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Evaluating and recording on-the-job training


We are currently reviewing the way we evaluate and record on-the-job training. Does anyone have any innovative, creative or just plain brilliant ways of doing this?

8 Responses

  1. Competency Wheel
    Depending on the level of staff involved I would use a Competency Wheel.
    Very visual way of recording an assessment and can be completed by both learner and assessor so great for discussion purposes.
    If you e mail me I will send you the one we use here…



  2. I have a million word, 23 year hand written learning log if that

    I am not sure just what you mean by on the job training, but I have kept a record of my personal learning journey since February 1987.

    Over 1300 same format learning log entries totalling well over a million words later my four lever arch files are bulging a little.

    If this is of interest have a look at the CPD/lifelong learning section of my website  for free downloads including ’60 tips for learning loggers’.

    If this helps do get in touch and I will happy to assist further.

    Andrew Gibbons

    [email protected]


  3. Look at competences in some detail, and create an impact model t

    In addition to Steve’s note on competency framework, take a look at my response to a related question back in Jan 2010.

    It’s the second reply to this thread, specifically about the 4 types of clusters of competences to consider – although you may wish to consider the wider topic of competency frameworks – upside and downside.

    Let me add to this the following thoughts…

    Underpinning knowledge is one thing, as is demonstrating a particular skill in the classroom. The most relevant thing though is the actual performance in representative, real(istic) conditions.

    Robert O Brinkerhoff’s book on the Success Case Method of evaluation describes what he calls an Impact Model – explicit links between required business results, and demonstrable skills, attitudes and knowledge.

    Starting with desired business results, you work backwards, first by identifying the tasks/actions required to deliver these results. Then you describe, in detail, each of these tasks/actions. From here, for each element in the description for each task/action, identify who has to do it, and what skills, attitudes and knowledge are needed.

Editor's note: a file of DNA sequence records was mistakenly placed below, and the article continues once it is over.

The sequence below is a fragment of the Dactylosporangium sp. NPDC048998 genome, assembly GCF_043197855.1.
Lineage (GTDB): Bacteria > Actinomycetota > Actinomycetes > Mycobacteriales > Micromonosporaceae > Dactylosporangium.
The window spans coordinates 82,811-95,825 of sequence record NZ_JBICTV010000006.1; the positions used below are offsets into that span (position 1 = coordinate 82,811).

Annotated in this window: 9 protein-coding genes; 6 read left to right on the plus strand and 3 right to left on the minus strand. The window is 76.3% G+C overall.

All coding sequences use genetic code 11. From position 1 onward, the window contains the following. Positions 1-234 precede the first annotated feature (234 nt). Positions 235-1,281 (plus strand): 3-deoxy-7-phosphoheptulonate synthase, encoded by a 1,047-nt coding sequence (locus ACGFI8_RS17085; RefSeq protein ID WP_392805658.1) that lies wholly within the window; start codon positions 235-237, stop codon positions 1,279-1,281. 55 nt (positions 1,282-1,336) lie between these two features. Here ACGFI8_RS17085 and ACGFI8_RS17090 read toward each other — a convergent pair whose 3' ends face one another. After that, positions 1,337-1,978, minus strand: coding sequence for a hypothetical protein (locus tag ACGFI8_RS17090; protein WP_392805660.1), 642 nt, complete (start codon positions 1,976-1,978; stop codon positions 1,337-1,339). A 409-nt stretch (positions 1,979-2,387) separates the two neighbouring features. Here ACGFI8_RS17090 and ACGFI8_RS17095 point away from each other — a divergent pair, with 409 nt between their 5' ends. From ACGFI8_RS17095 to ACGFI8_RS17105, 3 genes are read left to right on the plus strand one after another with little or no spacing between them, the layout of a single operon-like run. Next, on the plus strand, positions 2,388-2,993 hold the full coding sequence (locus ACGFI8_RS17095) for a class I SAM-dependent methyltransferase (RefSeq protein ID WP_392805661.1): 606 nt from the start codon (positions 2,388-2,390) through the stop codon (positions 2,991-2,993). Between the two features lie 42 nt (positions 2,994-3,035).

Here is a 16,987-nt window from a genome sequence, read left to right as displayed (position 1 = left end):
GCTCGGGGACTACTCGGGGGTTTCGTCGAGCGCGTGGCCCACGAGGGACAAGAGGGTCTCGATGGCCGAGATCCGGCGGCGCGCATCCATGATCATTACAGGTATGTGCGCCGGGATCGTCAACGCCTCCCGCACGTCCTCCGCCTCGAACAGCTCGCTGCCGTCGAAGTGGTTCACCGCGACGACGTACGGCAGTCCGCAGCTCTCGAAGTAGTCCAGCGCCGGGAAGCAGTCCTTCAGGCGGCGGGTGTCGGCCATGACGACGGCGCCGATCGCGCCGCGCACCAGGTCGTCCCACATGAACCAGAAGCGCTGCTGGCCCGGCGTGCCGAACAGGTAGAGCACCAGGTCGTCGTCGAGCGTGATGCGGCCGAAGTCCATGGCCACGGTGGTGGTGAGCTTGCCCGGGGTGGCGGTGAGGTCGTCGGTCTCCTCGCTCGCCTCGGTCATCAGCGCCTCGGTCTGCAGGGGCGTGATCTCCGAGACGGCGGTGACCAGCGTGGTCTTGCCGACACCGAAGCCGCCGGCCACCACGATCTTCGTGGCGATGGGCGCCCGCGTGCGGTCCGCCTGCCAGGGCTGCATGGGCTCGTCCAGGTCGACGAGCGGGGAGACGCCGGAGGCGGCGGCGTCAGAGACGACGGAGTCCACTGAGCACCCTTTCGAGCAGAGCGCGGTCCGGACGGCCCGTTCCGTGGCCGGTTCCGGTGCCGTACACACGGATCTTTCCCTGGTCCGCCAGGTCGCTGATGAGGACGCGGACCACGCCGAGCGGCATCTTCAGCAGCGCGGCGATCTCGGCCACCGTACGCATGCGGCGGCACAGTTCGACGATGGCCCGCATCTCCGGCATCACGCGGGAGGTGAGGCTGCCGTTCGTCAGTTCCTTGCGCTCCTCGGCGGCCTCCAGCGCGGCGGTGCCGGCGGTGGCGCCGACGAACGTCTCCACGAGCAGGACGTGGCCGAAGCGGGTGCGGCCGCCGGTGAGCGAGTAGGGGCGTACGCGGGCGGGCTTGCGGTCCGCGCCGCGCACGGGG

Be very descriptive and specific, about the exact business results required, and then about the specific actions/tasks and so on, especially with regards to the underpinning knowledge, skills and attitudes.

    From this point you have enough detail to enable you to assess both the underpinning knowledge and the related skills – all explicitly linked to the delivery of very definite business results.

    That’s a very brief/crude summary – get the book from Amazon – it’s a good one, and about £12.



  4. On-the-job training


    I guess it depends on the type of on-the-job training.  We currently train all our shopfloor operators on Standard Operations (SOPs).  For each SOP, we created an assessment that includes observation statements and a few key questions that the trainee has to answer correctly.  Both section give the trainee a score.  The total score then links to a competence level which is then represented on a skill matrix so it’s practical for managers to quickly visually see who has what skills.

    If you are talking about tasks/competencies that require more employee discretion then obviously the above as it stands would not be appropriate as it’s very static.

    Feel free to contact me should you need further help with shopfloor evaluation/recording of training.


  5. Evaluating on-the-job training



    We encourage all our staff to keep a learning record, which can be done as a simple A4 landscape page, with the headings


    Date     What did you do?     What did you learn?               How will you use it                  Any further action?

    Elspeth Evans

  6. Look above and you may find something of interest

    Oh dear, I really have, over the last 23 years of actually KEEPING a learning record, got a tad irritated with all the ‘encouragers’ who prompt others to keep a learning record. but typically don’t themselves.

    As I have outlined above – I have done this, yes actually done this since February 1987 – I have written well over a million words on 1300 plus A4 sheets…hello…is anyone out there, I wonder sometimes if the reality of really doing this spooks people.

    If you don’t find my doing this odd, and if you want to learn from someone who has walked this talk since Margaret Thatcher stalked number ten do let me know…

    Find more at

    Contact me at [email protected]


  7. Competancy Wheel

    I was very interested in your reply mentioning the Competancy Wheel and I wonder if you would be kind enough to email me with the details.   Regards, Sharon  ([email protected])

  8. Wheels



    If you use the Coaching Wheel of Life model and add competencies instead of "life" categories you can use this to assess on the job training.

    It provides and excellent visual record of areas for improvement, areas of strengths and a great tool for creating discussion between assessor and candidate. Use the advice above to write competencies and you will have a very user friendly method of assessment.

    Good luck



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